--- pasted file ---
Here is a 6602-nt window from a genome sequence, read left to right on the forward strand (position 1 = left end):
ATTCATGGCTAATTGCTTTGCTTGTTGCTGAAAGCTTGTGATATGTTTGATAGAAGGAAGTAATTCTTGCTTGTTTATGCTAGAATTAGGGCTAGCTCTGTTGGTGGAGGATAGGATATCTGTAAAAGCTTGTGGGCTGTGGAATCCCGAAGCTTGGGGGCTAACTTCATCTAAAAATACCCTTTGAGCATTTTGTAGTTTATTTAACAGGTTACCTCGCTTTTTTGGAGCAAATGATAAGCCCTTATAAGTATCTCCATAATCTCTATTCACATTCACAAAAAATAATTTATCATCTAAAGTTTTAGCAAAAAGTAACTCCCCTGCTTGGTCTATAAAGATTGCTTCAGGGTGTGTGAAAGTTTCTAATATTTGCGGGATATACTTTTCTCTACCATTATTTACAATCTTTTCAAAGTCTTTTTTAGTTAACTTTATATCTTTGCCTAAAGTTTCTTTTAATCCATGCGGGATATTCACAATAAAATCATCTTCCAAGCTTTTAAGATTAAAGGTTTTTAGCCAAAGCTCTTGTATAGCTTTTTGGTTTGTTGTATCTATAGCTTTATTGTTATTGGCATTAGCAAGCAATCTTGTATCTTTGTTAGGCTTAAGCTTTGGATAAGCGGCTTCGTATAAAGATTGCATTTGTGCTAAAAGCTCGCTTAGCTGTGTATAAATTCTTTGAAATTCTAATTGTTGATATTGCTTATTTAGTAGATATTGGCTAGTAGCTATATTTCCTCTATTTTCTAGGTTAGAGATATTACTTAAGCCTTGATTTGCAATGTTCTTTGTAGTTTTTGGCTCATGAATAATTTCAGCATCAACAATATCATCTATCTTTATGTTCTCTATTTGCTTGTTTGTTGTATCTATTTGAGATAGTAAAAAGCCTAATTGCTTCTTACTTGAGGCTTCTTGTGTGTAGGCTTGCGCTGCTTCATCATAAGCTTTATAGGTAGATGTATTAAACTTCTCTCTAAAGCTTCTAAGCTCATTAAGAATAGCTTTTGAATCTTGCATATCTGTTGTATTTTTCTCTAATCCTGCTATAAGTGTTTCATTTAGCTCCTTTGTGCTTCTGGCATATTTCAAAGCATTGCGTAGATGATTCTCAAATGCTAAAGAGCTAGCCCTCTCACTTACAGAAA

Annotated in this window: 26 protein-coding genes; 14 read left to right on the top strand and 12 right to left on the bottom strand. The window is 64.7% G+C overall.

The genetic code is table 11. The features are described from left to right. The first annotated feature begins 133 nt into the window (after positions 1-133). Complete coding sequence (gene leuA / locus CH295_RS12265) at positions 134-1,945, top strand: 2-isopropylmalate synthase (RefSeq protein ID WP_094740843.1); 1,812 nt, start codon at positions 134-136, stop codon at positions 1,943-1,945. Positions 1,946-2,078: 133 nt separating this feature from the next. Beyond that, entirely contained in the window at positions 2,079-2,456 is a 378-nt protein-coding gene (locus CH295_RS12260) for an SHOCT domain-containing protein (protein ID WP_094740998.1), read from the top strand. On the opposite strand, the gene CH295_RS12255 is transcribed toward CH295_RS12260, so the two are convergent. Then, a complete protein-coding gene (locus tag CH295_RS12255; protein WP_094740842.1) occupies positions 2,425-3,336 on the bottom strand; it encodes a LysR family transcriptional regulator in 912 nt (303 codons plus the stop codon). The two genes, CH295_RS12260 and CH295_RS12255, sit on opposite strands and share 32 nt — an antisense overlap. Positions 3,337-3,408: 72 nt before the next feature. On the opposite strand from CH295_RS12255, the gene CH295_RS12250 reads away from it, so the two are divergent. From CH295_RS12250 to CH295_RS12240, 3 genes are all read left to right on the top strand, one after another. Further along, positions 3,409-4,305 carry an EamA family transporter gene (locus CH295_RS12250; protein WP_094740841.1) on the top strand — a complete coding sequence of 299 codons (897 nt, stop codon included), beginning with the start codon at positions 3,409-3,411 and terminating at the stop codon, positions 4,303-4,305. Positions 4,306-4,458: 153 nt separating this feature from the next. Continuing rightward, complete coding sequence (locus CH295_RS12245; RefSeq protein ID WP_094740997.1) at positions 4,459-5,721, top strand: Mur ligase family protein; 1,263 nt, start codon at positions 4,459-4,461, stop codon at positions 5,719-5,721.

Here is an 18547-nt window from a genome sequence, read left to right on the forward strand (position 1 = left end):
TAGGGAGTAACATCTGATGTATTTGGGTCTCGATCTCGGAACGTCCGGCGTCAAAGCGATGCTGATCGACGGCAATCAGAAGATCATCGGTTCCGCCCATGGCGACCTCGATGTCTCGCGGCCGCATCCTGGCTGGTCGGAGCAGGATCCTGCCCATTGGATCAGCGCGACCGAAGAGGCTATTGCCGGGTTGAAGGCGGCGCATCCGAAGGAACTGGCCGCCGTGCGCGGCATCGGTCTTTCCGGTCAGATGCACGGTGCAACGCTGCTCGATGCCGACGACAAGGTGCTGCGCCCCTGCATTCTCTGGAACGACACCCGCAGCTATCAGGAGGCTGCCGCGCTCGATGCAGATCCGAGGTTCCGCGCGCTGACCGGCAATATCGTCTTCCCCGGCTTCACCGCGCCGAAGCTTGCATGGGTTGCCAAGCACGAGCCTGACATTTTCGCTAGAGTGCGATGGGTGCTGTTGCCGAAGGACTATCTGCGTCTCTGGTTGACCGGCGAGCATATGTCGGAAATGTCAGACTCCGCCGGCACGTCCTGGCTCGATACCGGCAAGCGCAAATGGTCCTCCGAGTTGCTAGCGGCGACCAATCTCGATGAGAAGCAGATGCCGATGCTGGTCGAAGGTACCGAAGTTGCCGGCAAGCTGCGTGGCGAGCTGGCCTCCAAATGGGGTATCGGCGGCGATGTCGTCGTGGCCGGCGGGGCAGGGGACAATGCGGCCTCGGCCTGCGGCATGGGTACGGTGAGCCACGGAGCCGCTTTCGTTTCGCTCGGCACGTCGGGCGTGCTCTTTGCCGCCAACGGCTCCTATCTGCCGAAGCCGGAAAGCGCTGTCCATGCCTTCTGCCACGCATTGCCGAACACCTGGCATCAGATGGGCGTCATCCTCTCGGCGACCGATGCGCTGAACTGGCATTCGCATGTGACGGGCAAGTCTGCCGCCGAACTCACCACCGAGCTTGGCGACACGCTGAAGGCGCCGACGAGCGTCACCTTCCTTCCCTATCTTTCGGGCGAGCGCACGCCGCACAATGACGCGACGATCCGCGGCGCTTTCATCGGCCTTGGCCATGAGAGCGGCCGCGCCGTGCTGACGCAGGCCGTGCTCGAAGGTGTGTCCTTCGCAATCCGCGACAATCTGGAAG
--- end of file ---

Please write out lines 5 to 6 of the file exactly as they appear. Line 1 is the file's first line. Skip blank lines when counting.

Here is an 18547-nt window from a genome sequence, read left to right on the forward strand (position 1 = left end):
TAGGGAGTAACATCTGATGTATTTGGGTCTCGATCTCGGAACGTCCGGCGTCAAAGCGATGCTGATCGACGGCAATCAGAAGATCATCGGTTCCGCCCATGGCGACCTCGATGTCTCGCGGCCGCATCCTGGCTGGTCGGAGCAGGATCCTGCCCATTGGATCAGCGCGACCGAAGAGGCTATTGCCGGGTTGAAGGCGGCGCATCCGAAGGAACTGGCCGCCGTGCGCGGCATCGGTCTTTCCGGTCAGATGCACGGTGCAACGCTGCTCGATGCCGACGACAAGGTGCTGCGCCCCTGCATTCTCTGGAACGACACCCGCAGCTATCAGGAGGCTGCCGCGCTCGATGCAGATCCGAGGTTCCGCGCGCTGACCGGCAATATCGTCTTCCCCGGCTTCACCGCGCCGAAGCTTGCATGGGTTGCCAAGCACGAGCCTGACATTTTCGCTAGAGTGCGATGGGTGCTGTTGCCGAAGGACTATCTGCGTCTCTGGTTGACCGGCGAGCATATGTCGGAAATGTCAGACTCCGCCGGCACGTCCTGGCTCGATACCGGCAAGCGCAAATGGTCCTCCGAGTTGCTAGCGGCGACCAATCTCGATGAGAAGCAGATGCCGATGCTGGTCGAAGGTACCGAAGTTGCCGGCAAGCTGCGTGGCGAGCTGGCCTCCAAATGGGGTATCGGCGGCGATGTCGTCGTGGCCGGCGGGGCAGGGGACAATGCGGCCTCGGCCTGCGGCATGGGTACGGTGAGCCACGGAGCCGCTTTCGTTTCGCTCGGCACGTCGGGCGTGCTCTTTGCCGCCAACGGCTCCTATCTGCCGAAGCCGGAAAGCGCTGTCCATGCCTTCTGCCACGCATTGCCGAACACCTGGCATCAGATGGGCGTCATCCTCTCGGCGACCGATGCGCTGAACTGGCATTCGCATGTGACGGGCAAGTCTGCCGCCGAACTCACCACCGAGCTTGGCGACACGCTGAAGGCGCCGACGAGCGTCACCTTCCTTCCCTATCTTTCGGGCGAGCGCACGCCGCACAATGACGCGACGATCCGCGGCGCTTTCATCGGCCTTGGCCATGAGAGCGGCCGCGCCGTGCTGACGCAGGCCGTGCTCGAAGGTGTGTCCTTCGCAATCCGCGACAATCTGGAAG